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Low-Sugar vs. Low-Fat Diet

by Kathryn Gilhuly

About Kathryn Gilhuly

Kathryn Gilhuly is a wellness coach based in San Diego. She helps doctors, nurses and other professionals implement lifestyle changes that focus on a healthy diet and exercise. Gilhuly holds a Master of Science in health, nutrition and exercise from North Dakota State University.

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A low-sugar diet cuts back on refined carbohydrates such as candy, cookies and other sweets. A low-fat diet restricts both unhealthy fats – saturated fat and trans fat – as well as healthy fats found in nuts, seeds and olives. Both types of diets reduce calories and can help you lose weight. If you want to improve your cardiovascular health, choose a diet low in both sugar and fat.

Low-Sugar Diet

All carbohydrates convert to sugar in your bloodstream. Simple carbohydrates – sugar and processed baked goods – enter your bloodstream rapidly and you may end up hungry shortly after consuming them. Complex carbohydrates, such as those in whole grains, beans, fruits, vegetables, seeds and nuts, prove more satisfying because they convert slowly to sugar in your body. Only two types of nutrients contain no sugar or carbohydrates: fat and pure protein, such as meat, fish and chicken. If you overly restrict carbohydrates, you may consume more protein and fat than you need. You may also find yourself fatigued, as carbohydrates provide the quickest source of energy for your body.

Low-Fat Diet

All types of fat contain a lot of calories – about 100 calories per tablespoon – so you can easily reduce calories by restricting fat in your diet. Some animal protein contains unhealthy amounts of saturated fat, so choose lean protein such as fish, beans and skinless chicken. Avoid cooking with extra oil – grill, bake or microwave foods rather than sautéing or deep frying them. Processed foods, including frozen potatoes and microwavable popcorn, may contain high amounts of fat. If you bake, you can substitute applesauce for oil in some recipes – muffins, for instance – or eliminate it entirely in others such as pancakes and waffles.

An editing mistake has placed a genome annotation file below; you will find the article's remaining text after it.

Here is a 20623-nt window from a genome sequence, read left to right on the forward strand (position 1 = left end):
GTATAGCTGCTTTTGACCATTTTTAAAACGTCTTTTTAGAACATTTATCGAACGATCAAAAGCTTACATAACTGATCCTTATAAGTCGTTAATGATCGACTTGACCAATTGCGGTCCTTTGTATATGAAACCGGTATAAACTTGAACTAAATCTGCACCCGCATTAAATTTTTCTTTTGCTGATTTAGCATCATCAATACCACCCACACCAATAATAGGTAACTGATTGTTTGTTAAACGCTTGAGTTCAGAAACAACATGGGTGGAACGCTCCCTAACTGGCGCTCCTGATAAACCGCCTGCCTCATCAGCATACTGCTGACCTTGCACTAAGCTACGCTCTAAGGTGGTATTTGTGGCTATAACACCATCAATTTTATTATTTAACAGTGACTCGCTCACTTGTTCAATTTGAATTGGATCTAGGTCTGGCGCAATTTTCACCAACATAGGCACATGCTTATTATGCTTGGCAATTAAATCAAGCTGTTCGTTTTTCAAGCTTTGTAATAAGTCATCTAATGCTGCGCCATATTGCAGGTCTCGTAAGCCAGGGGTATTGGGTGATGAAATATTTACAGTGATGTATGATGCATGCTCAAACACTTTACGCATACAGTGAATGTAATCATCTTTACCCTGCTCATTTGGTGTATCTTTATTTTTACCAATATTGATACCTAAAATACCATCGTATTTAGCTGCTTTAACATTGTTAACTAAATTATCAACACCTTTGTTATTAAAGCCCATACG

Low-Fat, Low-Sugar Diet

A heart-healthy diet limits both sugar and fat. You can lose weight and improve your cholesterol levels on a diet that restricts saturated fat to 16 grams to 22 grams a day and trans fat, found mostly in margarine and shortening, to less than 2 grams a day. Limit total fat to 44 grams to 78 grams and obtain most of it from healthy oils such as those found in walnuts, pumpkin seeds and olives. Restrict calories from foods with added sugar to about 5 percent to 10 percent of your daily totals. If you add fiber to your diet, you can lose weight and lower your low-density lipoprotein cholesterol, blood pressure and blood sugar levels.

Sample Menu

A diet that limits sugar and fat while providing adequate nutrition will include a lot of fruits, vegetables and whole grains, moderate amounts of lean protein and low-fat dairy and restricted amounts of simple carbohydrates and unhealthy fats. For breakfast, try peanut butter and banana slices on whole wheat toast with a glass of non-fat milk or a bowl of mixed berries topped with almonds, non-fat plain yogurt and oatmeal. At lunch, try a salad of mixed greens, tomatoes, cucumbers, green peppers and onions topped with tuna and a yogurt-mustard dressing or a bowl of bean soup served with a multigrain roll and an apple. Good dinner choices include salmon with wild rice and broccoli or whole wheat pasta in a marinara sauce topped with a medley of vegetables and slices of skinless chicken.

Photo Credits:

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This article reflects the views of the writer and does not necessarily reflect the views of Jillian Michaels or JillianMichaels.com.